However, to strategize R&D and IP rights planning you must go even deeper, read and fully understand the key patent claims as well as the competitive landscape. A deeper understanding can also be gleaned from the company’s technology experts and professional advisors. I had many a long discussion about certain key patent claims to ensure I completely understood the purpose and potential business impact of these rights, even though I was not a mining engineer, metallurgist, chemist or rocket scientist. Importantly, I attended important R&D technology trials, sometimes with our patent attorneys and even a mile underground in a gold mine near Rustenburg in South Africa!
Janice with colleagues in an underground mine near Rustenburg, South Africa, circa 2000
I was able to witness and capture important information and interact with key inventors. This provided me with the opportunity to learn about what motivated our VIP inventors and how the company could work with and reward them.
Capturing and protecting trade secrets and know how associated with patented technology is vital, yet often flies under the radar. Who has this knowledge? How do they know? Why do they know? How should the company document the information so that there is evidence of its existence, yet protect it so it does not enter the public domain? Who needs to know going forward?
Developing a workable confidential information corporate policy will be worth its weight in gold. Educating the Board of directors so they can approve budgets, portfolio reviews, initiate or respond to IP litigation, and determine access to technology also demands ones’ attention. Liaising with company accountants, independent auditors, R&D tax specialists, banks, stock market advisors and analysts feature regularly when managing a high value, extensive IP portfolio. Further, communicating income streams and material IP-related business outcomes to the stock exchange or in annual company reports to shareholders is increasingly important given the evolving corporate regulatory landscape.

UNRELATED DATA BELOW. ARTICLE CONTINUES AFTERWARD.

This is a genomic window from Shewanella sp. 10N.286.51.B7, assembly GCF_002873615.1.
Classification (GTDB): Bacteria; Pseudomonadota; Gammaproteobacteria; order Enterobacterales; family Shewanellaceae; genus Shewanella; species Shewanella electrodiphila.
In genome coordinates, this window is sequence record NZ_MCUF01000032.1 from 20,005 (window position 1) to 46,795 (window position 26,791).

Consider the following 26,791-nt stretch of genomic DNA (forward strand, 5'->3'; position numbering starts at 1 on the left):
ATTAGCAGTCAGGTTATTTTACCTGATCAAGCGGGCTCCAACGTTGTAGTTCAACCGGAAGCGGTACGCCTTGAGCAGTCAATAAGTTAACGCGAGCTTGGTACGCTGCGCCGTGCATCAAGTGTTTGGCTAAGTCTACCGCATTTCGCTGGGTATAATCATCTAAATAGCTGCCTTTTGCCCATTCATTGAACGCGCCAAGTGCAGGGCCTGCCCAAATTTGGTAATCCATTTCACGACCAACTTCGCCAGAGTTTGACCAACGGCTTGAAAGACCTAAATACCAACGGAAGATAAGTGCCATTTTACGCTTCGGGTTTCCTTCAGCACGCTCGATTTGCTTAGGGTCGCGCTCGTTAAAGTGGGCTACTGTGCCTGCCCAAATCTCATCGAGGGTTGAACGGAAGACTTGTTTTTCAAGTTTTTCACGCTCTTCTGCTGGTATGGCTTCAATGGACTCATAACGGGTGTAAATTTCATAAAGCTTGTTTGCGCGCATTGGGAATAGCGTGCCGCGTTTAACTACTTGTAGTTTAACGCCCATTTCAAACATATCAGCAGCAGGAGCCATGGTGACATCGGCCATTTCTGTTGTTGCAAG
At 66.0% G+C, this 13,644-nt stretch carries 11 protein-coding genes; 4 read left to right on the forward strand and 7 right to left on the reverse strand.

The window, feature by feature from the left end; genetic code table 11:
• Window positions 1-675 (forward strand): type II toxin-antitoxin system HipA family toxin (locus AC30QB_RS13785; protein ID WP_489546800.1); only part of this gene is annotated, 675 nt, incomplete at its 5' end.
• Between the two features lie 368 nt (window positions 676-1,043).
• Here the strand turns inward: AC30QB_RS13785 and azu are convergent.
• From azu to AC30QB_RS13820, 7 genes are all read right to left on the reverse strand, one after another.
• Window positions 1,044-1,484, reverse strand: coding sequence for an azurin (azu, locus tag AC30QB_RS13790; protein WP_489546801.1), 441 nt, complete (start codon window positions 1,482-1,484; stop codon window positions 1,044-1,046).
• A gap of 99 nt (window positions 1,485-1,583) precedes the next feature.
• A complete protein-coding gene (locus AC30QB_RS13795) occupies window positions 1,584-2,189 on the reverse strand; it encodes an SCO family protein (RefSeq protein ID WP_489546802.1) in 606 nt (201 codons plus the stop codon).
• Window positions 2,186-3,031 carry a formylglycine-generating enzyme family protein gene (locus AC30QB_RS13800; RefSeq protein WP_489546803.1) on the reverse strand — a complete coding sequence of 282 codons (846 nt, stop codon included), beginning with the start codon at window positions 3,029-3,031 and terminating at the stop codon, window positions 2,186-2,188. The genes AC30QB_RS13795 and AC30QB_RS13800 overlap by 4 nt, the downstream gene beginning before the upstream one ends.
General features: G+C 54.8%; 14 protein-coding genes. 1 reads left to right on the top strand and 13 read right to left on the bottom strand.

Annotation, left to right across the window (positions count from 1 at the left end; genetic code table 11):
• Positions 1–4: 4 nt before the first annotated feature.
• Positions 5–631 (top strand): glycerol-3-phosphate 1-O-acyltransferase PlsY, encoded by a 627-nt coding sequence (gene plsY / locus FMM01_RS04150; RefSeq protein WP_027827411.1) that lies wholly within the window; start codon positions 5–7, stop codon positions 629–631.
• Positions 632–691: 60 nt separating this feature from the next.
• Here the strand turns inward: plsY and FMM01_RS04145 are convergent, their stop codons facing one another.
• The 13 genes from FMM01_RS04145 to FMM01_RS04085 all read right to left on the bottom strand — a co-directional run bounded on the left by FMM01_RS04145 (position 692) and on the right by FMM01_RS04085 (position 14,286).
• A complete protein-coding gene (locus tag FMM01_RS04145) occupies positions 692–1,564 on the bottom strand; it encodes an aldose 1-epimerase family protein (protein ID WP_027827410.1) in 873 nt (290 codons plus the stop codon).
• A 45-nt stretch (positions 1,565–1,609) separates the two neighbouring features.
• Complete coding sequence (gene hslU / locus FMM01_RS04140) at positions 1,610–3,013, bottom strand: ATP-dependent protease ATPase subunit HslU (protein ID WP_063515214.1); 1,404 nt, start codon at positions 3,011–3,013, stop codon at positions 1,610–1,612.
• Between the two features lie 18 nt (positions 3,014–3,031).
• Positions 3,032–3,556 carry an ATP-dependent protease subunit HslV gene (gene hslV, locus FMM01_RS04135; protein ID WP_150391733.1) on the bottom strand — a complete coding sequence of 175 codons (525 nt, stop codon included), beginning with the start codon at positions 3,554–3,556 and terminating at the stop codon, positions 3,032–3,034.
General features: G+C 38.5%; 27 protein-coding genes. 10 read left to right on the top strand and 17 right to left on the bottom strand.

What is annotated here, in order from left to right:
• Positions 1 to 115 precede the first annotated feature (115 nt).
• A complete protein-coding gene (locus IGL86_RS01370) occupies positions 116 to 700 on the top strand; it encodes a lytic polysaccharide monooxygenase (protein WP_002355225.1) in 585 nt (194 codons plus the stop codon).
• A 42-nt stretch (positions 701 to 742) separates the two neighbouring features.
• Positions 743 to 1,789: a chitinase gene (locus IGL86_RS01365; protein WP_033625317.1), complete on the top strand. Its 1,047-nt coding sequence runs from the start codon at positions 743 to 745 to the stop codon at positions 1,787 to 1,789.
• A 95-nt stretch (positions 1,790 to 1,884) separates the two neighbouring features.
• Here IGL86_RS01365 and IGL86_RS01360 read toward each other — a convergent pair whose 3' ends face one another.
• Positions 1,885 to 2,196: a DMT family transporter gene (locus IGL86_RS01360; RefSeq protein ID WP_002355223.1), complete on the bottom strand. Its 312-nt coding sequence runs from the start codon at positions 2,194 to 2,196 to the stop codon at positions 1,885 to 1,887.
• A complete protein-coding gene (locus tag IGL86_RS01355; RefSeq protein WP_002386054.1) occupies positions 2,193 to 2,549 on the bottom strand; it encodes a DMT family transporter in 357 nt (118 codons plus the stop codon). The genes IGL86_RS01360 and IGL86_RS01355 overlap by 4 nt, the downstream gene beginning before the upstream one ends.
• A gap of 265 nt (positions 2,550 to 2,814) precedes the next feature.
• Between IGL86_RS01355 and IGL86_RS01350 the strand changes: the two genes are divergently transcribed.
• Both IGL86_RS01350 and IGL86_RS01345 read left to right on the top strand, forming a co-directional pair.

Although IP rights are intangibles, as creations of the mind, they involve people at every stage of the process from spark of genius through to acting as a witness to secure a court judgment. Corporate IP rights owners are human communities. The bigger the IP portfolio the more people involved. The Chief IP Officer, or in my case, inhouse counsel, is at the centre of drawing together a variety of people with high level expertise in their fields to achieve corporate objectives. Using my central position and active role within the Board, I was able to cross-pollinate ideas and connect the right people to accelerate and amplify the potential of the corporate IP portfolio”.
Dr Janice Denoncourt (BA, LLB, GAICD, LLM, PhD, SFHEA) is an IP specialist who researches the nexus between IP rights and corporate governance. She is Associate Professor of Law at Nottingham Law School, Nottingham Trent University. Janice is the author of Intellectual Property, Finance and Corporate Governance (2018) Routledge and is on the Board of the London-based thinktank, Intellectual Property Awareness Network (IPAN) www.ipware.org.